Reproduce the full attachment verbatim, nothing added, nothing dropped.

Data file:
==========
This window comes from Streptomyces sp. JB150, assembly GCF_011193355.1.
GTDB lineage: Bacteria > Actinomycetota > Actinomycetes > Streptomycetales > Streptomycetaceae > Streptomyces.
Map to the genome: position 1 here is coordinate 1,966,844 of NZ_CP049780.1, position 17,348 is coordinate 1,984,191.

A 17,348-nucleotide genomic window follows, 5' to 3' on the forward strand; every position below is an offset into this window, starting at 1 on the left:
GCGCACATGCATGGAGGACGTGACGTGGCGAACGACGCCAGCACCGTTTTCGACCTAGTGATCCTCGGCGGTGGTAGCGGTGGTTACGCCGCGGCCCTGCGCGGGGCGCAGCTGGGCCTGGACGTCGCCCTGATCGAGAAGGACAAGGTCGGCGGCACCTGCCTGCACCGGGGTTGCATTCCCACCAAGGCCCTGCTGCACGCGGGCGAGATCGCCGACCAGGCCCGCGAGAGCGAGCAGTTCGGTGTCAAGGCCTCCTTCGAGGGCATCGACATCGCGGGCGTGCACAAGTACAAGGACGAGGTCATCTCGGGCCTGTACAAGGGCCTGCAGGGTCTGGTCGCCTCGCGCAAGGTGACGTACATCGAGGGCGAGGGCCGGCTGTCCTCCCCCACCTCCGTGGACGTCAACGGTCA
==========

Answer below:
This window comes from Streptomyces sp. JB150, assembly GCF_011193355.1.
GTDB lineage: Bacteria > Actinomycetota > Actinomycetes > Streptomycetales > Streptomycetaceae > Streptomyces.
Map to the genome: position 1 here is coordinate 1,966,844 of NZ_CP049780.1, position 17,348 is coordinate 1,984,191.

A 17,348-nucleotide genomic window follows, 5' to 3' on the forward strand; every position below is an offset into this window, starting at 1 on the left:
GCGCACATGCATGGAGGACGTGACGTGGCGAACGACGCCAGCACCGTTTTCGACCTAGTGATCCTCGGCGGTGGTAGCGGTGGTTACGCCGCGGCCCTGCGCGGGGCGCAGCTGGGCCTGGACGTCGCCCTGATCGAGAAGGACAAGGTCGGCGGCACCTGCCTGCACCGGGGTTGCATTCCCACCAAGGCCCTGCTGCACGCGGGCGAGATCGCCGACCAGGCCCGCGAGAGCGAGCAGTTCGGTGTCAAGGCCTCCTTCGAGGGCATCGACATCGCGGGCGTGCACAAGTACAAGGACGAGGTCATCTCGGGCCTGTACAAGGGCCTGCAGGGTCTGGTCGCCTCGCGCAAGGTGACGTACATCGAGGGCGAGGGCCGGCTGTCCTCCCCCACCTCCGTGGACGTCAACGGTCA